“The farmer killed the goose to get at all the golden eggs, but he ended up destroying the golden egg business altogether.”
Sales aren’t produced by an isolated component of the landing page. Conversions come when visitors enter your sales process, then follow the path you’ve prepared.
Let’s look at seven critical components of highly effective landing pages and how they fit in the journey a prospect takes in order to buy from you.
None of these factors contain the secret to success. All of them working in concert, however, can give birth to gold.
Advertising with Google can require a considerable investment. According to the Keyword Planner tool, for instance, the search term “New York City dentist” draws an average of 140 searches each month. The suggested AdWords bid to get your ad shown in search results for that keyword phrase is $18.82.
That means, you’re probably going to need to pay more than $18 for every click your ad generates. Eighteen bucks. If your ad gets clicked 100 times in a month, your AdWords tab is going to be almost $1,900.
Wouldn’t you think the page each of those clicks resolves to should be optimized to accomplish the results you seek?
Here are the current AdWords bidding winners (see the screenshot) for a search on “New York City dentist.” Checking the first four placements, none of them redirects to a special page at all.
They simply take the visitor to the homepage for the business, and that could be costing those dental practices a wad of cash.
The top bidder seems to have a landing page (www.smilesny.com/New_York_City). Hovering over the link, though, you can see it actually points to the homepage.
Why do you need a landing page at all?
For the purposes of this discussion, let’s agree that home pages are typically meet and greet spots. They help visitors find the information they seek.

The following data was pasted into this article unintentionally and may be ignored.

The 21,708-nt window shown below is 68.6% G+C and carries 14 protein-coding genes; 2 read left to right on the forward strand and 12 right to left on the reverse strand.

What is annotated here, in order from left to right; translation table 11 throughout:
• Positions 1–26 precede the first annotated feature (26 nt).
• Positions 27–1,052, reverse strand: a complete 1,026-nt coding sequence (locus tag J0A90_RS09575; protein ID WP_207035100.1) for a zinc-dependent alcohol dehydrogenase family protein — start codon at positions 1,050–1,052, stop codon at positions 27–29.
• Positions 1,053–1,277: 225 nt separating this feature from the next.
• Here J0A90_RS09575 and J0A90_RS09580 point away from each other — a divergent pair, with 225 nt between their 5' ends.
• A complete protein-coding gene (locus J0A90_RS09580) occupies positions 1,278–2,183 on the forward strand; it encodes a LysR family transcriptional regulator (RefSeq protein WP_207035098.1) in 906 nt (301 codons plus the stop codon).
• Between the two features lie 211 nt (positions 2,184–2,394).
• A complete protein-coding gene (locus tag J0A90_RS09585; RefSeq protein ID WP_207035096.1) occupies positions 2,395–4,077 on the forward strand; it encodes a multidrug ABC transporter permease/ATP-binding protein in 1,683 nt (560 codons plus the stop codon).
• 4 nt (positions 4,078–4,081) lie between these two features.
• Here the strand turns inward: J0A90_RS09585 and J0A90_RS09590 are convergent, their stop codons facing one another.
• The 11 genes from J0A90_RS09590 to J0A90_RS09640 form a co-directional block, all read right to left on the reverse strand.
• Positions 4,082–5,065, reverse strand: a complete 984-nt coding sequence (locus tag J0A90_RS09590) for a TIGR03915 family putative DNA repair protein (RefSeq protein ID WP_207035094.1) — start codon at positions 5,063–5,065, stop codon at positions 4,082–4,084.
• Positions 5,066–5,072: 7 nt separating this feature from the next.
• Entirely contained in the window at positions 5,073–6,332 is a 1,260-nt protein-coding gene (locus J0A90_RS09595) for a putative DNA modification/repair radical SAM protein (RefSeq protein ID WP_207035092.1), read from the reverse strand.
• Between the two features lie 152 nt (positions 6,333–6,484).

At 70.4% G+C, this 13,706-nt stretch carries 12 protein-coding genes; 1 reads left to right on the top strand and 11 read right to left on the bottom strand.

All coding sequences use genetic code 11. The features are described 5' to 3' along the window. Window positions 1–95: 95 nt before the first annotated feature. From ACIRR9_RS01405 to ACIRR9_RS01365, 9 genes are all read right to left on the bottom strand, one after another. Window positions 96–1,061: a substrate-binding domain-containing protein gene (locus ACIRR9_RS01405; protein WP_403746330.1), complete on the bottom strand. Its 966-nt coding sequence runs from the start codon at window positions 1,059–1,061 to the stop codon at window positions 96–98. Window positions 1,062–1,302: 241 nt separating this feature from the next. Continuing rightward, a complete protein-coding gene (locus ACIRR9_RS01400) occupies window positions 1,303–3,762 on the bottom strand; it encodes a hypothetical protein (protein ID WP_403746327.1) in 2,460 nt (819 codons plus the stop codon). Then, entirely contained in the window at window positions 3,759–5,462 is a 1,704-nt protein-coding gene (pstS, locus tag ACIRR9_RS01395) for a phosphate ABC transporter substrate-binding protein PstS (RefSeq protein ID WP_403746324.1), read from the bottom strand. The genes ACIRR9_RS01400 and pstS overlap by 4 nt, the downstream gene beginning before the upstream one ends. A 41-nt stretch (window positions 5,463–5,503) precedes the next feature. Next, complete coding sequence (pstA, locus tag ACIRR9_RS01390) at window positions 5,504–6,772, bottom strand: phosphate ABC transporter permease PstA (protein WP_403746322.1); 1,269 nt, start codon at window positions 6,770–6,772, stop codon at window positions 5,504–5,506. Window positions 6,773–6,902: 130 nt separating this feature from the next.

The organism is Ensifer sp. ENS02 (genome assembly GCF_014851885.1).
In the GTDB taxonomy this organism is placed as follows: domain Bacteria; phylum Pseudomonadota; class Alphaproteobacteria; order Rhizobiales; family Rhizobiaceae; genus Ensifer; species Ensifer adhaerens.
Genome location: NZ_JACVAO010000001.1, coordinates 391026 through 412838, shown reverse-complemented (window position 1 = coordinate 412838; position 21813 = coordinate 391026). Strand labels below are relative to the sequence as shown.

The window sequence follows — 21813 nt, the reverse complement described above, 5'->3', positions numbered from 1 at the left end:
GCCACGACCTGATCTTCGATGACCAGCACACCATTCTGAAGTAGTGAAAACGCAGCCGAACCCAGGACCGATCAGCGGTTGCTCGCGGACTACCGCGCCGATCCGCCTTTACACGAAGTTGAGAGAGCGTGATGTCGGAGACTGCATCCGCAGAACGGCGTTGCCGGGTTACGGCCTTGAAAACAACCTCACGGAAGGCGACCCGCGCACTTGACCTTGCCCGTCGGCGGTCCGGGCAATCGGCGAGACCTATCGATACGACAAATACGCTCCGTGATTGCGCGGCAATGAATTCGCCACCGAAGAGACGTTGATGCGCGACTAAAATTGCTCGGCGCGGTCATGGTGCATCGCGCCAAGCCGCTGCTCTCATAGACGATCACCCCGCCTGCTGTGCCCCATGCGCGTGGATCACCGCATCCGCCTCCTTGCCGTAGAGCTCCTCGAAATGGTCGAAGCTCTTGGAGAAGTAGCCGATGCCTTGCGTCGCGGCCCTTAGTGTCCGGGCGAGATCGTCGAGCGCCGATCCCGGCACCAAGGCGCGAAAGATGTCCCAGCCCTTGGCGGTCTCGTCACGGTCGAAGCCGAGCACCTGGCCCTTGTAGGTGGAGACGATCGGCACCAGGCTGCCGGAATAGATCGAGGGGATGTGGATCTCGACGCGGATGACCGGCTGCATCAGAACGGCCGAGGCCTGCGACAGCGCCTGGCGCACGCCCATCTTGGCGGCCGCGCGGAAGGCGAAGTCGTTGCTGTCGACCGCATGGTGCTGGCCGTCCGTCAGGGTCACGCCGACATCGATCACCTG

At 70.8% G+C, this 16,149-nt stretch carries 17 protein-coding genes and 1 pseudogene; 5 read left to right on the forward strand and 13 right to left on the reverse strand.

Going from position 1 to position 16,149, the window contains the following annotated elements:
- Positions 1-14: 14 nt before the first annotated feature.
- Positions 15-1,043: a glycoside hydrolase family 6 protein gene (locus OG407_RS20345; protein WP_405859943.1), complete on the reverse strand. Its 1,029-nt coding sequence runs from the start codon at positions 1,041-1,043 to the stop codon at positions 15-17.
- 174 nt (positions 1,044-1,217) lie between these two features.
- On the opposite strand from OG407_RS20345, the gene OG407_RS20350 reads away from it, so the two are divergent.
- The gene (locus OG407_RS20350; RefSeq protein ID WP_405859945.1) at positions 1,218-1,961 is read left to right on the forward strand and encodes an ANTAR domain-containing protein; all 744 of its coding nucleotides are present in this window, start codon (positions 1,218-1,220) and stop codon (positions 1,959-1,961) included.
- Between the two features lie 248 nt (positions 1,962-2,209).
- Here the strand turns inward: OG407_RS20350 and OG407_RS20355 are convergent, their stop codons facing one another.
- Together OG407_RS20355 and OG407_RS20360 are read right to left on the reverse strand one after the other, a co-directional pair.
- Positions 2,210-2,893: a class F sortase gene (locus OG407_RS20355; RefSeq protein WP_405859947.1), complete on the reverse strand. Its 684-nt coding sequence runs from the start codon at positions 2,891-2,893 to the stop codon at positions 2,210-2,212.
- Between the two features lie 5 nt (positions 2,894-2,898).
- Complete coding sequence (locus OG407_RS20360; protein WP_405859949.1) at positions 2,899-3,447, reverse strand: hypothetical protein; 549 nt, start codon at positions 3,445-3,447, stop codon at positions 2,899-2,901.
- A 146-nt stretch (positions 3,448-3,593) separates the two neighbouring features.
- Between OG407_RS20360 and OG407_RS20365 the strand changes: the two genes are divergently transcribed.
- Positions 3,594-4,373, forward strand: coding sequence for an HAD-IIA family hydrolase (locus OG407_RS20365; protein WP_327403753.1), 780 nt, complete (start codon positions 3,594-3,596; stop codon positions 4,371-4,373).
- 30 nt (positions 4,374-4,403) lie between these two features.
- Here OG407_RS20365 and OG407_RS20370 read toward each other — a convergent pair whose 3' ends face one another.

Homepages are smiling, graceful hosts. They can contain multiple calls to action and multiple links. They are, in a word, a “general” introduction to your business.
Landing pages, though, serve a narrow purpose. They’re more like traffic cops. Landing pages direct visitors on a certain path. Landing pages offer one call to action and one link. Landing pages are aimed at converting interest into a lead or a sale.
7 Habits to Consider in the Design of Your Landing Pages
The principles listed below are fundamental to landing page development. Just like the goose and the golden eggs, though, they aren’t stand-alone principles.
Effective landing pages will incorporate all the essentials. They will also occupy a definite strategic position in the customer journey from discovery and interest to education and purchase.
- Your landing page must have a clear goal. “Begin with the end in mind.” Know what you want to achieve with the page and determine in advance how you will measure your success. Don’t lift a finger to do anything else until you are clear about the results you seek.
Note how Zenefits puts the entire focus of their landing page (see the screenshot) on their #1 goal: they want visitors to use their insurance comparison tool. They include other essential components, but all are there to support their primary call to action.
- Your landing page and the ad that sent the prospect to it must be in absolute agreement. That’s called “keeping your promise,” and nobody likes a promise breaker. If your ad mentions a free mp3 study course, then your landing page should focus on who needs the course, why they need it, and how to get it.
Here’s an example from Google Ads. A search for “free ebooks” shows this ad (see the screenshot) in second place on the search engine results page:
The searcher wants free ebooks, and this website says it’s going to provide a “free digital library.” If you follow the add link, though, here’s a snippet from the landing page you get (see the screenshot). It looks a whole lot more like a plea for donations than a free ebook depository. Mismatches like that tend to harm the brand and don’t build goodwill.
- Your landing page needs focus. A confused visitor is a former visitor.Every page has a primary purpose (our first fundamental). To achieve that goal, landing pages should be super-heroes focused on the one thing you want visitors to think and do. Don’t PLACE distractions on your pages. Look at your work closely and remove every possible distraction you see. Keep it simple. Keep it focused.